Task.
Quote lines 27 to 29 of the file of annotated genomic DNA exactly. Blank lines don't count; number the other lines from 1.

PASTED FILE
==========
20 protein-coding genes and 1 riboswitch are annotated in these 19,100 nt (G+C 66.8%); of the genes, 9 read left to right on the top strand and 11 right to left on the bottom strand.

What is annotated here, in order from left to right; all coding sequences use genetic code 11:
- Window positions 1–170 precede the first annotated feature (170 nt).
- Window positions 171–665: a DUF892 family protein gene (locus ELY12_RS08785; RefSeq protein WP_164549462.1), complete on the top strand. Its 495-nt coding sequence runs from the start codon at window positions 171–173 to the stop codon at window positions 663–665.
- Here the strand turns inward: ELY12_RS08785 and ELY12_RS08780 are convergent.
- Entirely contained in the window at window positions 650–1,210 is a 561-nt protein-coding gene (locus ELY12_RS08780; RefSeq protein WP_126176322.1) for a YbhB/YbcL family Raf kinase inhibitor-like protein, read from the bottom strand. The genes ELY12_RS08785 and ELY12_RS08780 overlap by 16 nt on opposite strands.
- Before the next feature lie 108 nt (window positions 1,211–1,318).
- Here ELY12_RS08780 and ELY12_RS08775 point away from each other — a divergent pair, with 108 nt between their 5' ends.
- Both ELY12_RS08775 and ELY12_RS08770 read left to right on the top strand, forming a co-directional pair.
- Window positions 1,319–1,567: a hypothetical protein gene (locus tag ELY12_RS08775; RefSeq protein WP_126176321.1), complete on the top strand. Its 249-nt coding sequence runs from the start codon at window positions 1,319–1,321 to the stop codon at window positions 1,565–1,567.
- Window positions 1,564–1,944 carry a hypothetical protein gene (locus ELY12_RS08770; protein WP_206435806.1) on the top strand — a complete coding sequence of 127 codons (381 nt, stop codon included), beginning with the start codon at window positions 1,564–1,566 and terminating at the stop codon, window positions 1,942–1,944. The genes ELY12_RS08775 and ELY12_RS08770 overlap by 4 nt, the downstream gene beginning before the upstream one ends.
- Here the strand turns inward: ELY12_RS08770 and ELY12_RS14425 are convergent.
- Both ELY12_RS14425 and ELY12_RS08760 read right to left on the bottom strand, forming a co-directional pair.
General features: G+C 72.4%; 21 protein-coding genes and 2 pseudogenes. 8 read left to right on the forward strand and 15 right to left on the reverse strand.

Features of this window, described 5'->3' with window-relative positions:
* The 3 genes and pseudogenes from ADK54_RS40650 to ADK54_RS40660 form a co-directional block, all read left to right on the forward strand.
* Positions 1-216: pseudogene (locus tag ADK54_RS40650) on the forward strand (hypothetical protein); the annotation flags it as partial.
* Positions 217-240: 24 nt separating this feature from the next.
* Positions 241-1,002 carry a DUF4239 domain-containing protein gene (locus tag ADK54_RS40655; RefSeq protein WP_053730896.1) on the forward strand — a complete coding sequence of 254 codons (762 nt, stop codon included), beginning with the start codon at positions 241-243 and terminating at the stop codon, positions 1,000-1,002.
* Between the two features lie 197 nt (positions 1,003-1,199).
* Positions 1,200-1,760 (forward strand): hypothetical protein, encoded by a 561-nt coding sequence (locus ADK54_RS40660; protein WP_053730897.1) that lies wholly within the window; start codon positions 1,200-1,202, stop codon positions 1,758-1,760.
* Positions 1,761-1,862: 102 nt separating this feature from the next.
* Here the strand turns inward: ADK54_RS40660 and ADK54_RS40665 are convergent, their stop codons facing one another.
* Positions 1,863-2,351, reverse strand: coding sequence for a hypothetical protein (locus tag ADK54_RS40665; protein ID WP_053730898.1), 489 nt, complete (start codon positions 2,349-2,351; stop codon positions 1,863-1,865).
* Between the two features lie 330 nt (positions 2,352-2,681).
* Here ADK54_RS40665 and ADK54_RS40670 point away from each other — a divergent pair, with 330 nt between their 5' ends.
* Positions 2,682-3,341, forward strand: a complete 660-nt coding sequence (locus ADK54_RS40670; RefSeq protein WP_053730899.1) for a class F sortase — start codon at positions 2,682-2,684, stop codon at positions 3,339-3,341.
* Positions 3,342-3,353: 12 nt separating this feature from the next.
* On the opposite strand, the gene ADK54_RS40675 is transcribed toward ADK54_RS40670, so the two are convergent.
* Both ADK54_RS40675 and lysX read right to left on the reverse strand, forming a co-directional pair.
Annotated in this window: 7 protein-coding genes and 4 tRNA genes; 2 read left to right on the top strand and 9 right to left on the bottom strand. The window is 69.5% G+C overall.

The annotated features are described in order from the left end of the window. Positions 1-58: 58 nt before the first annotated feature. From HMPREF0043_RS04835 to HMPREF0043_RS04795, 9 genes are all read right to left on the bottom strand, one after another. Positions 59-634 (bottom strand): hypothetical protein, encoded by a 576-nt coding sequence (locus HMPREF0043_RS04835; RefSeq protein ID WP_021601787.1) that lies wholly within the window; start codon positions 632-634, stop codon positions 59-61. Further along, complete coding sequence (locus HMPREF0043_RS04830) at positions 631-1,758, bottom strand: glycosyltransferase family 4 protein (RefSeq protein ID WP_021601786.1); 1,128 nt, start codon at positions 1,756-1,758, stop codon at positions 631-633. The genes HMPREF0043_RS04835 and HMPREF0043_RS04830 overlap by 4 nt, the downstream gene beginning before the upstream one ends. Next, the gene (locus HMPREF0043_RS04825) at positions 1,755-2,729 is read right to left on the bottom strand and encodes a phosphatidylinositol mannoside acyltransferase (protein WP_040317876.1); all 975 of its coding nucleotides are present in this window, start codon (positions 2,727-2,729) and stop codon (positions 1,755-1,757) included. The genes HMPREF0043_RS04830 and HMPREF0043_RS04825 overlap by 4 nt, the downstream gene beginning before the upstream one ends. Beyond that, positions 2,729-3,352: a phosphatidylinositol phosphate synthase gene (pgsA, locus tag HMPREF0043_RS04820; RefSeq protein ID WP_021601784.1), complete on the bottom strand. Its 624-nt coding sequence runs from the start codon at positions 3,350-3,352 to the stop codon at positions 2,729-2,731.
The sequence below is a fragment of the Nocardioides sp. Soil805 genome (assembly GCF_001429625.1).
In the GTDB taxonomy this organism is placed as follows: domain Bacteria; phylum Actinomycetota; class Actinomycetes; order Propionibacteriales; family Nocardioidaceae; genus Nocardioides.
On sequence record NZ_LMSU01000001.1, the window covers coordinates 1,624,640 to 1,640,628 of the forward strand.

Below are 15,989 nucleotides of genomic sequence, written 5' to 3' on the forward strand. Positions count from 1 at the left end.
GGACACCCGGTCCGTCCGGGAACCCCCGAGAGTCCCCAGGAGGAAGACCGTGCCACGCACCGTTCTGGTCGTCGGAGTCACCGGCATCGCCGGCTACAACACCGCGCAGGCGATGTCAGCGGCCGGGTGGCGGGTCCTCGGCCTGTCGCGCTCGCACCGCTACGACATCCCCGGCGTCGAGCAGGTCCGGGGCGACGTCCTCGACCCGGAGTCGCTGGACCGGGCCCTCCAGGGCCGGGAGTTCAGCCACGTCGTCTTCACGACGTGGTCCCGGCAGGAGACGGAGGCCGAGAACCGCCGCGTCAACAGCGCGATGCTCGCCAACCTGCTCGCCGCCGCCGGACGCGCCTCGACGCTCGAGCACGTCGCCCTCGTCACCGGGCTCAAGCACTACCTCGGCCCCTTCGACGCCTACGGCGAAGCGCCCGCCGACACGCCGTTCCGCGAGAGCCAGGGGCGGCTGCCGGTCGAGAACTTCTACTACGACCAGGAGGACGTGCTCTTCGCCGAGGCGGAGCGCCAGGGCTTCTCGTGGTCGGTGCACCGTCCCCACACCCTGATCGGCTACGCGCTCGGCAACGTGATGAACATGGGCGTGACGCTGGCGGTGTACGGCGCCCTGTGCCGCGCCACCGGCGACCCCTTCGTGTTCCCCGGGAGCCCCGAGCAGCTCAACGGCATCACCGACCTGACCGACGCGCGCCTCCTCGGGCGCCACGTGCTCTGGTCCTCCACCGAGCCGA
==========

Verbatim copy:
* Positions 2,682-3,341, forward strand: a complete 660-nt coding sequence (locus ADK54_RS40670; RefSeq protein WP_053730899.1) for a class F sortase — start codon at positions 2,682-2,684, stop codon at positions 3,339-3,341.
* Positions 3,342-3,353: 12 nt separating this feature from the next.
* On the opposite strand, the gene ADK54_RS40675 is transcribed toward ADK54_RS40670, so the two are convergent.